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Ahnenschacht 1969

By Alan Thomas

We realised that there was little the advance party, consisting of Colin Priddle (Pope), Ian Daniels and myself, could do as we would have no gear.  In the event, however, the advance party was found to be useful as well as enjoyable.

To begin with we found that our friends, the Koglers, were no longer in charge of the Höchkogelhütte – though we managed to spend an enjoyable evening with them at their flat in Ebensee later.  It was then necessary to make friends with the new management as it seemed in doubt at first whether we would even be allowed to cook.  We soon found however that our new host, Gridi Hörhager was prepared to dispense with hospitality in the manner in which we were accustomed.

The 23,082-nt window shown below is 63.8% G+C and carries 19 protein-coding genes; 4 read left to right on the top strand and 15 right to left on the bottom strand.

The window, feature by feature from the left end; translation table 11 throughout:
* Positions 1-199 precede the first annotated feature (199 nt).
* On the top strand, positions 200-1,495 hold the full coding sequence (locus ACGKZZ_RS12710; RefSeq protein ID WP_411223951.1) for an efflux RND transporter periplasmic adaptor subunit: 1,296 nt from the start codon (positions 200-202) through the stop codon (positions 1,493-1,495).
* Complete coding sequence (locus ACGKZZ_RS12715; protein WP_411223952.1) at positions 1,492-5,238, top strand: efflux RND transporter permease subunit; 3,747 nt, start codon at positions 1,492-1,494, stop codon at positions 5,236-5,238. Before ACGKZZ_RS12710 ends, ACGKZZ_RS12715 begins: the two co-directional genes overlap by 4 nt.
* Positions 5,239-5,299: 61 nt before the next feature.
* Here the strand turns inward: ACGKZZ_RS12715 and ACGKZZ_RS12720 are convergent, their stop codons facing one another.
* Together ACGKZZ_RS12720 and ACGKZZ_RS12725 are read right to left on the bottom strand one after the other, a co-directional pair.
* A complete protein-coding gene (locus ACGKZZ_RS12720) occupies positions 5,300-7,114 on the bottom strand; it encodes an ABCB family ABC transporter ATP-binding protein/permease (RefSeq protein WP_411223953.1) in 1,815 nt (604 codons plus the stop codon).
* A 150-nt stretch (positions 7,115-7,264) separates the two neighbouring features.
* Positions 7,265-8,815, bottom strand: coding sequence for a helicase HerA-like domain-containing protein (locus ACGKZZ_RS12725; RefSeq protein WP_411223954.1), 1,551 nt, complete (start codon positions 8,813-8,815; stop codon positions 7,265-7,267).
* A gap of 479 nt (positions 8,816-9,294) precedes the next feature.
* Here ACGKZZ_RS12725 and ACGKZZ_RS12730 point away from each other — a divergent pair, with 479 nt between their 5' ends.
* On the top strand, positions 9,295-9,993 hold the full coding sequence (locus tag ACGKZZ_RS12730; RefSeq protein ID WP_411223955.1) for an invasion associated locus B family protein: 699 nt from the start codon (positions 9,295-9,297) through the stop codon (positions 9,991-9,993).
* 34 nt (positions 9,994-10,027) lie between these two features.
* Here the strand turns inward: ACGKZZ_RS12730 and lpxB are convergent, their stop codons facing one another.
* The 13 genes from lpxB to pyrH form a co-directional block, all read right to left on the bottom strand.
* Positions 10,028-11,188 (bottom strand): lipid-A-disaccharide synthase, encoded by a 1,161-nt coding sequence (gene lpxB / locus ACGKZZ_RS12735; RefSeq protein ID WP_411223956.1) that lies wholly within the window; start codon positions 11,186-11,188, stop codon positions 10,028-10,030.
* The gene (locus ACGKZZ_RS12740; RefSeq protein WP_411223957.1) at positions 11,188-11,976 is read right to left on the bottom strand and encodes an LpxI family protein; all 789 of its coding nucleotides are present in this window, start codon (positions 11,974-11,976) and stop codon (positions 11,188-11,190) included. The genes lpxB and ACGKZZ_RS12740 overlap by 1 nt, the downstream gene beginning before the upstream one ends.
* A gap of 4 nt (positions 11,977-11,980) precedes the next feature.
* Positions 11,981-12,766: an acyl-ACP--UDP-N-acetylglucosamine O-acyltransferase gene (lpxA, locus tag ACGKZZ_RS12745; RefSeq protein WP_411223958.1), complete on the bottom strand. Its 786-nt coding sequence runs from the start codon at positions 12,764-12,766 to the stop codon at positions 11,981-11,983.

On Wednesday (30th July) the weather had changed for the worse and after a morning spent at the Hut we set out to investigate a hole on the path some distance below which I had noticed last year and which might be a lower entrance to the Ahnenschacht.  We soon found that though there were several holes from which powerful cold draughts emerged most of them were too small to get in. It was not long before Pope found a much more promising group of holes a little further down.  We pushed into several of these but were not able to do much at the time through lack of gear.